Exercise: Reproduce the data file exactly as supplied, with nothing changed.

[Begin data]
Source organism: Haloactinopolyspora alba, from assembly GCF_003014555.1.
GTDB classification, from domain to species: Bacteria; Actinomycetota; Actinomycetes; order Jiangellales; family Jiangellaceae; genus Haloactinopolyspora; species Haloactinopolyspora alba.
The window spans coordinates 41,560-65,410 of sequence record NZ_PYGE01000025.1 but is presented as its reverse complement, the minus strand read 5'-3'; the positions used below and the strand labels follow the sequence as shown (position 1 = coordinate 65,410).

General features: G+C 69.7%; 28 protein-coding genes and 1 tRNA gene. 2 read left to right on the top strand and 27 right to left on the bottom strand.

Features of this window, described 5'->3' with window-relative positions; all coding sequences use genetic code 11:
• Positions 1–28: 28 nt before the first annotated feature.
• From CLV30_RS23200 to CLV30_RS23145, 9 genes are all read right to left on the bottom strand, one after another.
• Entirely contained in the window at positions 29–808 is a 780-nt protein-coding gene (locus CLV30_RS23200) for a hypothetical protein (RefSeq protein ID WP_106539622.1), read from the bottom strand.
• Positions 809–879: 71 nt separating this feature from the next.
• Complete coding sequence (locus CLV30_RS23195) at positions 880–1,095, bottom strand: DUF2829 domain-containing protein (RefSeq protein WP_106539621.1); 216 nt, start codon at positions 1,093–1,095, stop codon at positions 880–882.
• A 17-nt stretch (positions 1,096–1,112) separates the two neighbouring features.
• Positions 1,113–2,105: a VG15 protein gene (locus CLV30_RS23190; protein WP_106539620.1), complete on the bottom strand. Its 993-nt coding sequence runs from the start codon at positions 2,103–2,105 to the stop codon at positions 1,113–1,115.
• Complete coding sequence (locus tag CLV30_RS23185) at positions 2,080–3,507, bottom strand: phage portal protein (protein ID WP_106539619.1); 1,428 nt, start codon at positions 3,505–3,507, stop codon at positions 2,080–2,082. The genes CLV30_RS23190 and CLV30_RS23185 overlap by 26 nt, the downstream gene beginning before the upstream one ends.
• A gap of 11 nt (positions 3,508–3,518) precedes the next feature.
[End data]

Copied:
Source organism: Haloactinopolyspora alba, from assembly GCF_003014555.1.
GTDB classification, from domain to species: Bacteria; Actinomycetota; Actinomycetes; order Jiangellales; family Jiangellaceae; genus Haloactinopolyspora; species Haloactinopolyspora alba.
The window spans coordinates 41,560-65,410 of sequence record NZ_PYGE01000025.1 but is presented as its reverse complement, the minus strand read 5'-3'; the positions used below and the strand labels follow the sequence as shown (position 1 = coordinate 65,410).

General features: G+C 69.7%; 28 protein-coding genes and 1 tRNA gene. 2 read left to right on the top strand and 27 right to left on the bottom strand.

Features of this window, described 5'->3' with window-relative positions; all coding sequences use genetic code 11:
• Positions 1–28: 28 nt before the first annotated feature.
• From CLV30_RS23200 to CLV30_RS23145, 9 genes are all read right to left on the bottom strand, one after another.
• Entirely contained in the window at positions 29–808 is a 780-nt protein-coding gene (locus CLV30_RS23200) for a hypothetical protein (RefSeq protein ID WP_106539622.1), read from the bottom strand.
• Positions 809–879: 71 nt separating this feature from the next.
• Complete coding sequence (locus CLV30_RS23195) at positions 880–1,095, bottom strand: DUF2829 domain-containing protein (RefSeq protein WP_106539621.1); 216 nt, start codon at positions 1,093–1,095, stop codon at positions 880–882.
• A 17-nt stretch (positions 1,096–1,112) separates the two neighbouring features.
• Positions 1,113–2,105: a VG15 protein gene (locus CLV30_RS23190; protein WP_106539620.1), complete on the bottom strand. Its 993-nt coding sequence runs from the start codon at positions 2,103–2,105 to the stop codon at positions 1,113–1,115.
• Complete coding sequence (locus tag CLV30_RS23185) at positions 2,080–3,507, bottom strand: phage portal protein (protein ID WP_106539619.1); 1,428 nt, start codon at positions 3,505–3,507, stop codon at positions 2,080–2,082. The genes CLV30_RS23190 and CLV30_RS23185 overlap by 26 nt, the downstream gene beginning before the upstream one ends.
• A gap of 11 nt (positions 3,508–3,518) precedes the next feature.